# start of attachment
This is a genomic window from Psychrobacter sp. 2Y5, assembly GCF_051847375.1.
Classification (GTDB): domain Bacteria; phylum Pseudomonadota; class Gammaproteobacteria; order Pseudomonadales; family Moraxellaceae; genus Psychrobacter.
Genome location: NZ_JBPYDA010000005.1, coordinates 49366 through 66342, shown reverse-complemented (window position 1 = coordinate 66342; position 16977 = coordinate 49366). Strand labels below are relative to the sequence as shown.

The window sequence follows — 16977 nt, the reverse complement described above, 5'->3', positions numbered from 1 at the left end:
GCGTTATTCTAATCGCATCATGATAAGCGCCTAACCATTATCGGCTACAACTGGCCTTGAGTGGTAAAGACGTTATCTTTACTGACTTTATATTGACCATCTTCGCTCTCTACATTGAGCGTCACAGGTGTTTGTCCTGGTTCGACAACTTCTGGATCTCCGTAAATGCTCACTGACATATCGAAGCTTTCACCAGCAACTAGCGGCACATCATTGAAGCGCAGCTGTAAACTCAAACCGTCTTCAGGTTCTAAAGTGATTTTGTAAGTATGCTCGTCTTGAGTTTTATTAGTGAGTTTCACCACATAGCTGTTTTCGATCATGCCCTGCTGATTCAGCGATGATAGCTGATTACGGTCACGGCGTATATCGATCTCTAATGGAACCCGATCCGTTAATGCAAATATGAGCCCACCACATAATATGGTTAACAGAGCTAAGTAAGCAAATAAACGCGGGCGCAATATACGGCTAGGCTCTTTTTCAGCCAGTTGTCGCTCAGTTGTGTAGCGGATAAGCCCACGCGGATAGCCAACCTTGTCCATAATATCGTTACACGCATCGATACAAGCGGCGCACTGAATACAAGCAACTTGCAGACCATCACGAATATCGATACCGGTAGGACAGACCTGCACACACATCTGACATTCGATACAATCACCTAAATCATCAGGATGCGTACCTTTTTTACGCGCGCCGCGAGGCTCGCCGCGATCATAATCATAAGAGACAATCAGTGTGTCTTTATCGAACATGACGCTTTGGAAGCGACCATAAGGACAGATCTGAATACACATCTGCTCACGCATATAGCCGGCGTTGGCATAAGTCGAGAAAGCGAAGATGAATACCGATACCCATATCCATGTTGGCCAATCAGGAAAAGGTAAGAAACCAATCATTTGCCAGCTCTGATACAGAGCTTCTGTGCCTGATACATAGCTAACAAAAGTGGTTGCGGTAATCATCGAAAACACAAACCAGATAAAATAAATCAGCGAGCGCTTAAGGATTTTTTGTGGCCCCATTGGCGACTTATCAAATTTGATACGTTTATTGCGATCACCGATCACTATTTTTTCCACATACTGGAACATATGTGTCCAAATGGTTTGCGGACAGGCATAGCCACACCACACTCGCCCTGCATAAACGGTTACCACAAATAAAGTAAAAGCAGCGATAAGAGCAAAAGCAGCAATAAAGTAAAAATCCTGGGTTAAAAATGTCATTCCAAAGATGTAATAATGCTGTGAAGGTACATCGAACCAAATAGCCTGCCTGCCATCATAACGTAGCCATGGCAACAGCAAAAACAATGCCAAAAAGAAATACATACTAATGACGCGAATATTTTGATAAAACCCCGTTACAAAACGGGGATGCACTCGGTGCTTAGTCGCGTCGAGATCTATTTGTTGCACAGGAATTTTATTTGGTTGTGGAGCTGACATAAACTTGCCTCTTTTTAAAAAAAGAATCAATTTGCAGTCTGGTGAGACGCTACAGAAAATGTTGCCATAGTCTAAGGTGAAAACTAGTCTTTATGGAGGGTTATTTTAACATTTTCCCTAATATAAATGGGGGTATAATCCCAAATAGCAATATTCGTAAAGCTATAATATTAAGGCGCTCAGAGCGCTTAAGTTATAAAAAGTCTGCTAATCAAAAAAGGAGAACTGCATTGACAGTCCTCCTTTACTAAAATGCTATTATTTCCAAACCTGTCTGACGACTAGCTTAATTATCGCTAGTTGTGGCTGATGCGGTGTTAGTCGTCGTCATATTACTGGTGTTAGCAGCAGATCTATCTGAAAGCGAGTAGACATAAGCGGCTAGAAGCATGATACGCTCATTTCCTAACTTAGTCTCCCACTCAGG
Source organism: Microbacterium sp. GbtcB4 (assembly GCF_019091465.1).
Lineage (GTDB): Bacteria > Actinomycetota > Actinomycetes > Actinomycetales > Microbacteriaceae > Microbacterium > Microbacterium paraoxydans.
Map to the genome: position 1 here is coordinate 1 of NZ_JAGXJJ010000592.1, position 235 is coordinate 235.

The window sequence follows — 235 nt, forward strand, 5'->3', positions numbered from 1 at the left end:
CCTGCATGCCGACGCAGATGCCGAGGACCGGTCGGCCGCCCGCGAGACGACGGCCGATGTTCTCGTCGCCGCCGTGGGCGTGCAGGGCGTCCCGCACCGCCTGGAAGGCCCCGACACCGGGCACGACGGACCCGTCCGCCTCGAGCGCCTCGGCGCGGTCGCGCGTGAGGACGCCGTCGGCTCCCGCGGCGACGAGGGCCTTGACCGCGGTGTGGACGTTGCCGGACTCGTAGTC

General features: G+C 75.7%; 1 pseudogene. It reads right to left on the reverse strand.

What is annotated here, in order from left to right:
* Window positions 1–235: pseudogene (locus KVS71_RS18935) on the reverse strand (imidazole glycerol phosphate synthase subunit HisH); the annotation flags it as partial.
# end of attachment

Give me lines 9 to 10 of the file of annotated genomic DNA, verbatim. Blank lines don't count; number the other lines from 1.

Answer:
The window sequence follows — 235 nt, forward strand, 5'->3', positions numbered from 1 at the left end:
CCTGCATGCCGACGCAGATGCCGAGGACCGGTCGGCCGCCCGCGAGACGACGGCCGATGTTCTCGTCGCCGCCGTGGGCGTGCAGGGCGTCCCGCACCGCCTGGAAGGCCCCGACACCGGGCACGACGGACCCGTCCGCCTCGAGCGCCTCGGCGCGGTCGCGCGTGAGGACGCCGTCGGCTCCCGCGGCGACGAGGGCCTTGACCGCGGTGTGGACGTTGCCGGACTCGTAGTC